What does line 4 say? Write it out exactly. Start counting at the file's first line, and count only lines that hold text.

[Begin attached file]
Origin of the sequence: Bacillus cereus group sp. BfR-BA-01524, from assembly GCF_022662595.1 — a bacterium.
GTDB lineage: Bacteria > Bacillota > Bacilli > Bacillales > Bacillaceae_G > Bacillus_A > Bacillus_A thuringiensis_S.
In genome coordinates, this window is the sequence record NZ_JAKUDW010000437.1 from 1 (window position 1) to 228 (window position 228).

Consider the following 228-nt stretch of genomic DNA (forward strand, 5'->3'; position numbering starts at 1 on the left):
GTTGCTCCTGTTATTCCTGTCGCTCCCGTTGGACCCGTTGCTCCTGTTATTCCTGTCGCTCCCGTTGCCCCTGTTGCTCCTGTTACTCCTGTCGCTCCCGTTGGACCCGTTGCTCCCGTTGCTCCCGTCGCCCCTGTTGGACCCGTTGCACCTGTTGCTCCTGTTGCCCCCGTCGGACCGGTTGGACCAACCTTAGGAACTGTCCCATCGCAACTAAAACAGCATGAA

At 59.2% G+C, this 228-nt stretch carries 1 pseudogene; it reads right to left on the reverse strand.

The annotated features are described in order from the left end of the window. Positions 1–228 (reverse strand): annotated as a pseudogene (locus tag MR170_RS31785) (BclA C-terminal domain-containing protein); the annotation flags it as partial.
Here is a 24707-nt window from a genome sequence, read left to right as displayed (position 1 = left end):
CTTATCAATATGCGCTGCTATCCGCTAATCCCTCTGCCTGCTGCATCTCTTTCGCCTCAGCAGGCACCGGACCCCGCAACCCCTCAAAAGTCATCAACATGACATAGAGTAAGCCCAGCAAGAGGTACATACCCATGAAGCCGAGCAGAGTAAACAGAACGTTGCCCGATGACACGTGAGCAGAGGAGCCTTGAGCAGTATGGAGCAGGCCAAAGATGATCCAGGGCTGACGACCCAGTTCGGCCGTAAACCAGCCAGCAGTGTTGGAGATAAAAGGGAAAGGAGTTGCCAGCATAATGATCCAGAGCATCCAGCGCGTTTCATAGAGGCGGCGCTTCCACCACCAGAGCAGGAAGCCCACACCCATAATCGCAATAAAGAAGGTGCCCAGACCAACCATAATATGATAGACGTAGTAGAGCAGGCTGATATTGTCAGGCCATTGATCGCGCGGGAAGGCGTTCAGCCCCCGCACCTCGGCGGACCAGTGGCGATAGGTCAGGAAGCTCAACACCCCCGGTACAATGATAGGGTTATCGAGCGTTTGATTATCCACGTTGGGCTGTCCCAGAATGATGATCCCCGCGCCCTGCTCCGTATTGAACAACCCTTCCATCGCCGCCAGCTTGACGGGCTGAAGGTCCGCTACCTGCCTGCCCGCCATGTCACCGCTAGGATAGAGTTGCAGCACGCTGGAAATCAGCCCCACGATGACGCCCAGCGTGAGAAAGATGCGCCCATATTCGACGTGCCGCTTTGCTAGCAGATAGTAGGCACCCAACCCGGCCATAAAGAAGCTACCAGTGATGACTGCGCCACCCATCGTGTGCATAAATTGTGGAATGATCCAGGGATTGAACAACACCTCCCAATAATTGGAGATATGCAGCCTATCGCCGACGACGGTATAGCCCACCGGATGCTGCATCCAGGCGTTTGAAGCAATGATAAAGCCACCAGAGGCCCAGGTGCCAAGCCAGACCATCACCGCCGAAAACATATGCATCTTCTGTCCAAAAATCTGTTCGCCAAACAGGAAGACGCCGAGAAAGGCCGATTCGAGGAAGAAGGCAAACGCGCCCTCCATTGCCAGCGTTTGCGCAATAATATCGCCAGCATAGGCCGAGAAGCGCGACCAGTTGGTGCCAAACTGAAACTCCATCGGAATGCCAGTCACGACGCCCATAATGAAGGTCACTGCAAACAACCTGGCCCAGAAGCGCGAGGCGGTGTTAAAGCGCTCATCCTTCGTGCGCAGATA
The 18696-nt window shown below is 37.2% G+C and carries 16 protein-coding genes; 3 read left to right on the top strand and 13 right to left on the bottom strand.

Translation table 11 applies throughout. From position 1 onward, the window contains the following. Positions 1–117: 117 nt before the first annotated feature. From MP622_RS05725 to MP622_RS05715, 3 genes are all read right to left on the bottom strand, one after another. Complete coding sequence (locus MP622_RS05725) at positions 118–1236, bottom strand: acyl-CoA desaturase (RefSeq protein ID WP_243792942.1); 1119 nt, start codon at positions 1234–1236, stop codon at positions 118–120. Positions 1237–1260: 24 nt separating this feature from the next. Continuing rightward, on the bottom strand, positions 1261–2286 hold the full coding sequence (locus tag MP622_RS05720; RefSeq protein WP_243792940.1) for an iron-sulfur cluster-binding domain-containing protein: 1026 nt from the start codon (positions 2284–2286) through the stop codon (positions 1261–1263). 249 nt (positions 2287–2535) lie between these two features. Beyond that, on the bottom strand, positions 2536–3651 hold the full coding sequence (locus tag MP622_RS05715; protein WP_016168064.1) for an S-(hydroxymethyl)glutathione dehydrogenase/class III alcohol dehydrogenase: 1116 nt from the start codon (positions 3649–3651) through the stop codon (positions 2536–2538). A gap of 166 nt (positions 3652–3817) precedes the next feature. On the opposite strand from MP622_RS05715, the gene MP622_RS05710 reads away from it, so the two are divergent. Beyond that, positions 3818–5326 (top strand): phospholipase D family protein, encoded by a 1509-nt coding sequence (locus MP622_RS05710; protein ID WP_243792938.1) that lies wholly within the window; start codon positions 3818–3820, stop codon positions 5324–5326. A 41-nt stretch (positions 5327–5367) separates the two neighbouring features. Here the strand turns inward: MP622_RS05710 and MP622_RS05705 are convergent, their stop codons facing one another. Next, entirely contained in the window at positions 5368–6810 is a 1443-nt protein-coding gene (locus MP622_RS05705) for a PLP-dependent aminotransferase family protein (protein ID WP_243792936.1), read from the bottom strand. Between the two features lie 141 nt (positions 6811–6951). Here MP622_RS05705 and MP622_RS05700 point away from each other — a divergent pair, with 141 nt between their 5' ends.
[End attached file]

Consider the following 228-nt stretch of genomic DNA (forward strand, 5'->3'; position numbering starts at 1 on the left):